Windows Update for Business (WUfB) a feature within Microsoft Intune and Azure Log Analytics that allows organizations to generate and view detailed reports and insights related to the management of Windows updates for the devices.
WUfB reports workbooks are a part of the broader Windows Update for Business service and are designed to provide valuable data and analytics regarding Windows update deployments in an organization's environment.
For more information about the intune wufb reporting, please refer https://learn.microsoft.com/en-us/mem/intune/protect/windows-update-reports
While Intune offers some built-in reports that cover aspects of policy management, they often fall short when it comes to client-side WUfB patching statistics. This is where custom workbooks (KQL) shine, providing detailed data on patch install status, WUfB deferral days, grace periods, Intune last sync connection dates, and much more.
To embark on your journey of creating custom reports for WUfB, let's explore the treasure trove of Windows Update for Business tables available within Azure Log Analytics. Below, you'll find a list of essential tables
The following are the list of wufb tables available for you.
acts as an individual device's record. It contains data such as the currently
installed build, the device's name, the operating system edition, and active
is an individual device's record about its readiness for updating to Windows
11. If the device isn't capable of running Windows 11, the record includes
which Windows 11 hardware requirements the device doesn't meet.
Event that combines the latest client-based data with the latest service-based
data to create a complete picture for one device (client) and one
and device record
alerts are activated as a result of an issue that is device-specific. It isn't
specific to the combination of a specific update and a specific device. Like
UpdateAlerts, the AlertType indicates where the Alert comes from such as a
ServiceDeviceAlert or ClientDeviceAlert.
is an aggregation of all individual UDDOStatus records across the tenant and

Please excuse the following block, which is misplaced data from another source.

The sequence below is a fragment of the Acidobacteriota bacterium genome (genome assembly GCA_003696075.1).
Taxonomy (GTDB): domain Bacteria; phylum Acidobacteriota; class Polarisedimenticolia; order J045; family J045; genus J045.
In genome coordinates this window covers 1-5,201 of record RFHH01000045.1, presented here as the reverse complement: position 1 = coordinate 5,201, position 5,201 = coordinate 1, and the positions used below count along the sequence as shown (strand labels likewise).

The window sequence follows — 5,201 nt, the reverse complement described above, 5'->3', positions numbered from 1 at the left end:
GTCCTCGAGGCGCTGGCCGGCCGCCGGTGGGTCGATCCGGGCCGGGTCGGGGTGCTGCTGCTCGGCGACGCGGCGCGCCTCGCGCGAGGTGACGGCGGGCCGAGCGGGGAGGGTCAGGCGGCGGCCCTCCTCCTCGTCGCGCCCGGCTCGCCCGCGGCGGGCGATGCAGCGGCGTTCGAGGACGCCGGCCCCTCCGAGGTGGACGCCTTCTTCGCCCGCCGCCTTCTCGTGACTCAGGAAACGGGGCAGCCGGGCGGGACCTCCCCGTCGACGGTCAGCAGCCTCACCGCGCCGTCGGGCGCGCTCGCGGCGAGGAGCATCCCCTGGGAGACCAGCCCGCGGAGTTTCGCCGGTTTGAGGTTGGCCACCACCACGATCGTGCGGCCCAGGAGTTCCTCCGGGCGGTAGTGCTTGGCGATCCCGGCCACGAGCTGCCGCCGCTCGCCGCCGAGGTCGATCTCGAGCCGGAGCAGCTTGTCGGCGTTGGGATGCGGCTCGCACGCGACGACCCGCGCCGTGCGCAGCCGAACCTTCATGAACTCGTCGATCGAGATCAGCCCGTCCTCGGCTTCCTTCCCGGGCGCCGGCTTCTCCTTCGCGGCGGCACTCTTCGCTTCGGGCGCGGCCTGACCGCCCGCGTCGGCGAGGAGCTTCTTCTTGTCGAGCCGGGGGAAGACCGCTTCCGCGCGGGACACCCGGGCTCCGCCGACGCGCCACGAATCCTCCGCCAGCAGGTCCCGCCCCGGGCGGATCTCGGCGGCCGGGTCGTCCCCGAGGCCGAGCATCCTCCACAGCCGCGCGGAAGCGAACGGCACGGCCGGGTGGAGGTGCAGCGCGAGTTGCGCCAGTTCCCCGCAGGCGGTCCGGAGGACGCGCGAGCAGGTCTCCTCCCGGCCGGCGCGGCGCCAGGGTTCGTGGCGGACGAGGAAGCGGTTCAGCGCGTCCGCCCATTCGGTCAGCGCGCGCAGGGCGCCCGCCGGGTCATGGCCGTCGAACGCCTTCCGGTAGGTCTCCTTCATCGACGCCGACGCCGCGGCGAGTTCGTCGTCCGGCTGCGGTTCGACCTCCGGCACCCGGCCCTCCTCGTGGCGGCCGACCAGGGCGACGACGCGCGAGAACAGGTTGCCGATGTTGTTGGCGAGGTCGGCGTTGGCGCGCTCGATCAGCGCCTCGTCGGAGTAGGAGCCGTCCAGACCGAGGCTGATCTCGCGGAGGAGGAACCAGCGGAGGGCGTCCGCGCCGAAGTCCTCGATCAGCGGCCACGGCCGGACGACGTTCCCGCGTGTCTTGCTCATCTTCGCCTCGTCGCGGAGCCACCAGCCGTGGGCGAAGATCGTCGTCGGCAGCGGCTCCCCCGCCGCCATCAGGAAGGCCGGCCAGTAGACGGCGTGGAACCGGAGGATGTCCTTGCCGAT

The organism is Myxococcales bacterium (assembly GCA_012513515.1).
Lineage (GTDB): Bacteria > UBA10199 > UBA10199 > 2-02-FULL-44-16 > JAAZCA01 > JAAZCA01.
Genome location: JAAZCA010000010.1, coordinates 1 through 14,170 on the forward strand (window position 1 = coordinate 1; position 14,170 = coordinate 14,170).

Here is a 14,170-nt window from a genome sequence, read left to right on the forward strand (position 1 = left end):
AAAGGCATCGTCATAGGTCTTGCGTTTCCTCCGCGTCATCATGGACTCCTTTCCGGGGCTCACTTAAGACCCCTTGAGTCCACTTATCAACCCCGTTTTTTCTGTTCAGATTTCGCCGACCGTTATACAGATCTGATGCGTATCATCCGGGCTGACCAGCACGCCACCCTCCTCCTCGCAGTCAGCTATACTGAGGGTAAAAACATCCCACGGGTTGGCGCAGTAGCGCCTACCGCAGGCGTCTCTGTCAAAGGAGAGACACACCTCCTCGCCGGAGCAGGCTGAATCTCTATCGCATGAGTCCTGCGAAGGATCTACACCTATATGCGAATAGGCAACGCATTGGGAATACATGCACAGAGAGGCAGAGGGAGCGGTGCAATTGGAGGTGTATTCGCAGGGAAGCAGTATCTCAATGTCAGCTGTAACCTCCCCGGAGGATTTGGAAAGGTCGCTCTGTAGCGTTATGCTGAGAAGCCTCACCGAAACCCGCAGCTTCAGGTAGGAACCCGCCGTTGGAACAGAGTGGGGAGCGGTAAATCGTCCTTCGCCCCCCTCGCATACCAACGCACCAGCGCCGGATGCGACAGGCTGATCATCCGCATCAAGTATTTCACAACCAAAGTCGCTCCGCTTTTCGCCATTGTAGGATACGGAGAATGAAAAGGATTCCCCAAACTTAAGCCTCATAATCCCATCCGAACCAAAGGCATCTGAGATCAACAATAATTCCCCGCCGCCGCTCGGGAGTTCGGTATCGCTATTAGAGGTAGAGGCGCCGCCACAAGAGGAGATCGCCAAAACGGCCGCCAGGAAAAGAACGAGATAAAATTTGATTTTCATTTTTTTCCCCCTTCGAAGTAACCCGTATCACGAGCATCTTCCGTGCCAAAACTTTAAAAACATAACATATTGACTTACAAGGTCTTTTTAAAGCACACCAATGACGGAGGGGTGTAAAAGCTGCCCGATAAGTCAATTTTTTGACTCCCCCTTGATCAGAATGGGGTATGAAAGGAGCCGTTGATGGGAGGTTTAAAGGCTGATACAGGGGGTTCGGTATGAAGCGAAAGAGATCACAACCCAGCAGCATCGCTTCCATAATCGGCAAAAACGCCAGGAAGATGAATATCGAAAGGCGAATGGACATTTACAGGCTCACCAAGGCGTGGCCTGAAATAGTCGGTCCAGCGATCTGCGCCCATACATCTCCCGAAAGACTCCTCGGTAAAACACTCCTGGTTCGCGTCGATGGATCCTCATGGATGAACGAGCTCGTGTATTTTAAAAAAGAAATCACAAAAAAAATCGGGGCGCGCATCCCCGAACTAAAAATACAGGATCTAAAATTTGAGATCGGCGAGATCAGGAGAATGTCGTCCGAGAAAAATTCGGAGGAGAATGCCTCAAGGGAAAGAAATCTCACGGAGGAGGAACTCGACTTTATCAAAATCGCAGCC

summarizes bandwidth savings across all devices enrolled using Delivery
Optimization and Microsoft Connected Cache.
provides information, for a single device, on its bandwidth utilization across
content types in the event they use Delivery Optimization and Microsoft
Event that comes directly from the service-side. The event has only
service-side information for one device (client), and one update, in one
and device records
for both client and service update. Contains information that needs attention,
relative to one device (client), one update, and one deployment, if relevant.
Certain fields may be blank depending on the UpdateAlert's AlertType field. For
example, ServiceUpdateAlert won't necessarily contain client-side statuses and
may be blank.
These tables form the foundation for creating custom workbooks using KQL, enabling you to share valuable insights with management and your technicians for investigative purposes.
Now that we've covered the basics of WUfB tables, let's focus on a specific requirement.
In this blog post, we'll demonstrate how to create a report distinguishing devices managed by WUfB from those that are unmanaged.
This request comes from a customer who also utilize SCCM and need to monitor which devices remain Intune WUfB managed versus SCCM managed (unmanaged in terms of WUfB).
When your WUfB workload is set to pilot mode (not all devices), monitoring patching statistics becomes tricky. This is because Intune or WUfB tables lack indications to determine whether a device is patched by WUfB or SCCM. Telemetry data is sent daily, but it doesn't reveal details about WUfB or Intune patching unless you've implemented a custom solution to gather this information.
In this post, we'll explore how to meet this requirement using built-in tables without the need for custom table creation.
To identify devices managed by WUfB through Intune policy deployment, we can rely on the UCClient table, which contains essential details like WUQualityDeferralDays, WUQualityGracePeriodDays, WUQualityDeadlineDays, and more. Any Intune-managed device targeted with a WUfB policy should have these parameters available, which are included in telemetry data.
After thorough testing, I've discovered that some devices managed by Intune WUfB may not have values for GracePeriodDays and DeadlineDays consistently which could be a bug or limitation. However, we can focus on WUQualityDeferralDays, which is reliably available for every Intune WUfB-managed device.
To find out if the device is managed by wufb (with intune wufb policy deployment), we can pick the table UCClient https://learn.microsoft.com/en-us/windows/deployment/update/wufb-reports-schema-ucclient
Below, you'll find a KQL query that you can use to create custom workbooks and employ this logic to generate patch statistics for Intune WUfB-managed devices exclusively.
|where DeviceName !contains "#" and isnotempty(DeviceName)
| extend Wufb = iff( (WUQualityDeferralDays != "-1"), "Managed", "Not Managed")
| join kind=inner (UCClientUpdateStatus
|where DeviceName !contains "#" and isnotempty(DeviceName))
| summarize Count=count_distinct (DeviceName) by Wufb
| as hint.materialized=true T
| union (T | summarize Count = sum(Count) by Wufb = "Total")
Stay tuned for more blog posts on using tables to create custom workbooks for both technicians and management, allowing you to monitor device statistics just as seamlessly as you do in SCCM SQL reporting.
I welcome your comments and insights into how you're utilizing custom KQL outside of default Intune reports to meet your unique requirements.